Squat defects and rolling contact fatigue clusters - Numerical investigations of rail and wheel deterioration mechanisms
Doktorsavhandling, 2018

Squat defects, a type of localised rolling contact fatigue damage appearing on rail surfaces with rail break as an ultimate consequence, have concerned infrastructure managers for the last couple of decades. In recent years similar types of defects—so-called studs—that are visually resembling squats, have started to appear. In contrast to conventional rolling contact fatigue of rails, these defects are associated with a thin surface layer of brittle material—a "white etching layer". The wheel counterpart of squats/studs are called "rolling contact fatigue clusters". Despite significant research efforts, the exact initiation mechanisms of the defects are still unknown and it is difficult to relate the occurrence of squats/studs and rolling contact fatigue clusters to specific operational scenarios.

The current work aims to deepen the understanding of squat/stud and rolling contact fatigue cluster initiation by comparing and ranking predicted damage from various potential causes of initiation under different operational scenarios. Special emphasis is put on local surface irregularities. These are studied using dynamic vehicle–track interaction simulations to evaluate the impact of e.g. irregularity size, vehicle velocity, wheel–rail friction conditions and position relative to a sleeper. It is seen that surface irregularities might cause substantial fatigue impact. Rolling contact fatigue initiation connected to operational scenarios of specific interest are studied  more in detail by mapping dynamic contact stresses from simulations of vehicle–track interaction to finite element models for subsequent stress analyses and ranking of operational scenarios via ratchetting response and low cycle fatigue impact. Among the results, it is seen that larger irregularities and higher wheel–rail friction promote higher fatigue impact. In order to study the influence of irregularity geometry when macroscopic cracks are present, dynamic contact stresses are mapped onto finite element models of a cracked rail head. The severity is assessed using an equivalent stress intensity factor, which is seen to increase with the size of the irregularity. This effect holds also for clusters of irregularities. It is furthermore seen that even a shallow irregularity can make a substantial impact.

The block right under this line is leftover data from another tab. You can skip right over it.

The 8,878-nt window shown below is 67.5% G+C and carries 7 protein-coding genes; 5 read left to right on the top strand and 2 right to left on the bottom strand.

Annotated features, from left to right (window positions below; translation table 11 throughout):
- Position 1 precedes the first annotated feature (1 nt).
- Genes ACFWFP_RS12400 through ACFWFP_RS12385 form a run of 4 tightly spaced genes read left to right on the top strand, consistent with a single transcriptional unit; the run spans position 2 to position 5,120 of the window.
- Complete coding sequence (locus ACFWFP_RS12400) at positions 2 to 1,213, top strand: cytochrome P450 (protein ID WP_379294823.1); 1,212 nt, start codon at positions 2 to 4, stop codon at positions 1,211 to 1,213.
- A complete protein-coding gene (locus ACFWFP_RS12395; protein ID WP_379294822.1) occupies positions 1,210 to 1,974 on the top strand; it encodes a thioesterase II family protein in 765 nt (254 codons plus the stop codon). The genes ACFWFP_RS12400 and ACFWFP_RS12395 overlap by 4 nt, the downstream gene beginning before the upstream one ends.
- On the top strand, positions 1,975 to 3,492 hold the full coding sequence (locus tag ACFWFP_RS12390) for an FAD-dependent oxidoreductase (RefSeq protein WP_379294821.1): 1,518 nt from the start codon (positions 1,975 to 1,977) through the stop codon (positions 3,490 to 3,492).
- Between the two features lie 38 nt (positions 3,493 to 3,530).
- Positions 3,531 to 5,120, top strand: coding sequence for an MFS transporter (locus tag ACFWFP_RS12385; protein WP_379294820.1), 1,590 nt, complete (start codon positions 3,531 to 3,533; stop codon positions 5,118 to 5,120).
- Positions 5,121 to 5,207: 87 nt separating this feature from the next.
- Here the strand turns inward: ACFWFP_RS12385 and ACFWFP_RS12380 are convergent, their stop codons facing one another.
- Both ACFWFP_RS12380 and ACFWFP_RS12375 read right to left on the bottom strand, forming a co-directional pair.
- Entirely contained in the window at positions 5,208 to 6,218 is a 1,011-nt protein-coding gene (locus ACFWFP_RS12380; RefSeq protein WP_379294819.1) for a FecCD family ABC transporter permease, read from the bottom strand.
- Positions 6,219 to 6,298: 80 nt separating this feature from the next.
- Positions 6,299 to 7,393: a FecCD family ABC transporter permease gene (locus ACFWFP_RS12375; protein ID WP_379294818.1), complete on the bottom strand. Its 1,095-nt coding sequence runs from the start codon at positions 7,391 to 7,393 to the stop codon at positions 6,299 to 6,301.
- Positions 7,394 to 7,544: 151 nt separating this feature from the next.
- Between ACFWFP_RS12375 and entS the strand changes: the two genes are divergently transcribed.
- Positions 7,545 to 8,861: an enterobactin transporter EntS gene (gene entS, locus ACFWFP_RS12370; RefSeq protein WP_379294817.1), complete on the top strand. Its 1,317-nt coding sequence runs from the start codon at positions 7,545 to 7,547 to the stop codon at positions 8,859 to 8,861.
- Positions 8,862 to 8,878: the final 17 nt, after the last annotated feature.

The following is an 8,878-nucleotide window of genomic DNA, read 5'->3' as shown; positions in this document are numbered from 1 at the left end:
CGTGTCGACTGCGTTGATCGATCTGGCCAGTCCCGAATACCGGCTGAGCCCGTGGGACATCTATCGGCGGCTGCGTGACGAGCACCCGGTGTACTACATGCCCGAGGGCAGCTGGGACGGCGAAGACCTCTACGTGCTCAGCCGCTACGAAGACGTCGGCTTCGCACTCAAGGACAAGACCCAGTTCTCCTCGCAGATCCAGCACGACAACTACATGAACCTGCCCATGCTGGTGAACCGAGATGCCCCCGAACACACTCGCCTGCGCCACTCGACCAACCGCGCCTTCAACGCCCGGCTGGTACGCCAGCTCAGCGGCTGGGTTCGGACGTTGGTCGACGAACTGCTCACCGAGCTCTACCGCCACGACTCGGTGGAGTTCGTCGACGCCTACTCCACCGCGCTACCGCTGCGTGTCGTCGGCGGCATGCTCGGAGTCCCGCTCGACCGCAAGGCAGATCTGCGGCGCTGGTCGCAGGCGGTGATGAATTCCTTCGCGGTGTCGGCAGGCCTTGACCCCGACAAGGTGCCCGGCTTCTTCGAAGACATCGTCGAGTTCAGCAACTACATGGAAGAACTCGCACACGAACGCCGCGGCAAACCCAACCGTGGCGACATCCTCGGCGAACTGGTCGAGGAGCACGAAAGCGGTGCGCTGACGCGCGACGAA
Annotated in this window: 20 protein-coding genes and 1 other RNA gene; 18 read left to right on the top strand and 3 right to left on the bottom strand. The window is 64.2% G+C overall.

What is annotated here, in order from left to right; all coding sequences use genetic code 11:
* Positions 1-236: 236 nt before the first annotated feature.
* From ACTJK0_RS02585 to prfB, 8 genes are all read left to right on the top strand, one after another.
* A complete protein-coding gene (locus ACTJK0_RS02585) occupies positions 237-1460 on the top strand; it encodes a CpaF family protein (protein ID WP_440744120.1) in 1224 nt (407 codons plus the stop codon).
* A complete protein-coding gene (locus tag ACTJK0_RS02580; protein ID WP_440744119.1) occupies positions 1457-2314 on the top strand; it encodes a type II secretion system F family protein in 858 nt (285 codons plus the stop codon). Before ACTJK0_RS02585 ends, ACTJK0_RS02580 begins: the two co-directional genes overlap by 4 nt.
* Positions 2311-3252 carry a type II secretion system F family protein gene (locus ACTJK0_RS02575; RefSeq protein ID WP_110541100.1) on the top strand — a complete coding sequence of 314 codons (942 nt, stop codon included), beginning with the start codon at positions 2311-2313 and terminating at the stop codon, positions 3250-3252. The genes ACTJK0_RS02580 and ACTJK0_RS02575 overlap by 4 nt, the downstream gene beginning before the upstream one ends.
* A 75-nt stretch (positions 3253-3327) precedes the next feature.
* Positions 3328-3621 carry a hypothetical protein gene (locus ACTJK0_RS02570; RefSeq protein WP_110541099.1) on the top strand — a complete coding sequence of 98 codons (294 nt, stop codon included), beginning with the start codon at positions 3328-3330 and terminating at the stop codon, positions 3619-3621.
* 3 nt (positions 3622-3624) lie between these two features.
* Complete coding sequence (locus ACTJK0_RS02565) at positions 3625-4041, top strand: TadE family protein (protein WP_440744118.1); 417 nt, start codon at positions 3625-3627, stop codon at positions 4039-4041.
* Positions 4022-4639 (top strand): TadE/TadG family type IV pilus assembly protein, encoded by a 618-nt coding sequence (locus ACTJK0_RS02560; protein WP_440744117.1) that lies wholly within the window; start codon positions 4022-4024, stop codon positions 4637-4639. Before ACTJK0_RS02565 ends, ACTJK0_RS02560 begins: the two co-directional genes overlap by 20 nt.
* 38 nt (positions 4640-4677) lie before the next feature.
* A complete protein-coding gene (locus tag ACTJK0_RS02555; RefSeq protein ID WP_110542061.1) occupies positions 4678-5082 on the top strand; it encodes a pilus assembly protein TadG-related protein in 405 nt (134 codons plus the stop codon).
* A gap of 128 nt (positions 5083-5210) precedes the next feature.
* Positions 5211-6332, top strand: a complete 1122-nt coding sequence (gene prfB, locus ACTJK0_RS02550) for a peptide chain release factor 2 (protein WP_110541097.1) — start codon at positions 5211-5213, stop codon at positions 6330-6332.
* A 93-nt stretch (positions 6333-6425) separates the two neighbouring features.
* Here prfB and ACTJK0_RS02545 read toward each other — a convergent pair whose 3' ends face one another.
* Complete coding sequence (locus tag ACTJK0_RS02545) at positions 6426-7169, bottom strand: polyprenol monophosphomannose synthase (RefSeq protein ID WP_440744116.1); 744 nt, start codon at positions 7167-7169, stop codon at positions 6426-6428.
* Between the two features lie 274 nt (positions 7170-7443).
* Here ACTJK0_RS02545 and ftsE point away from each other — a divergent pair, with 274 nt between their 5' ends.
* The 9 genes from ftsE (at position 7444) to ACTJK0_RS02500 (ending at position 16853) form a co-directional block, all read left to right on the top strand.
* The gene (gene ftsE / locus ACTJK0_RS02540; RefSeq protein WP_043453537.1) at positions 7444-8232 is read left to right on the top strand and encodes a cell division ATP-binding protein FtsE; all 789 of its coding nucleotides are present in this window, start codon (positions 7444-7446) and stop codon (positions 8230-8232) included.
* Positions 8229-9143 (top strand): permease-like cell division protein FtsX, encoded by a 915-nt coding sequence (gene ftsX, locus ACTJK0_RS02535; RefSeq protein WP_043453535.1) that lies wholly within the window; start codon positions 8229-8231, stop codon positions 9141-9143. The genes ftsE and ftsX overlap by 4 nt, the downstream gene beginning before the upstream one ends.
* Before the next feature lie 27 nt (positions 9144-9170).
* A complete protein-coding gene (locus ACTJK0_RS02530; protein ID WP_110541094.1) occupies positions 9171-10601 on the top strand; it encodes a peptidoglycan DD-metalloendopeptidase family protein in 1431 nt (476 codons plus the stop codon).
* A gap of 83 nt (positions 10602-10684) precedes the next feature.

The influence of white etching layers is investigated by simulating thermally induced phase transformations occurring in spots on rail and wheel surfaces, subjected to subsequent mechanical loading. The influence of axle load and wheel–rail friction is investigated with respect to fatigue impact. It is seen that the axle load has a rather low influence whereas an increased frictional loading increases the fatigue impact considerably.

rail surface irregularities

rolling contact fatigue clusters

dynamic vehicle–track interaction

rolling contact fatigue



fracture mechanics

VDL, Chalmers Tvärgata 4C
Opponent: Dr. Richard Stock, LINMAG GmbH, Vancouver, Canada


Robin Andersson

Chalmers, Industri- och materialvetenskap, Material- och beräkningsmekanik

The influence of rail surface irregularities on contact forces and local stresses

Vehicle System Dynamics,; Vol. 53(2015)p. 68-87

Artikel i vetenskaplig tidskrift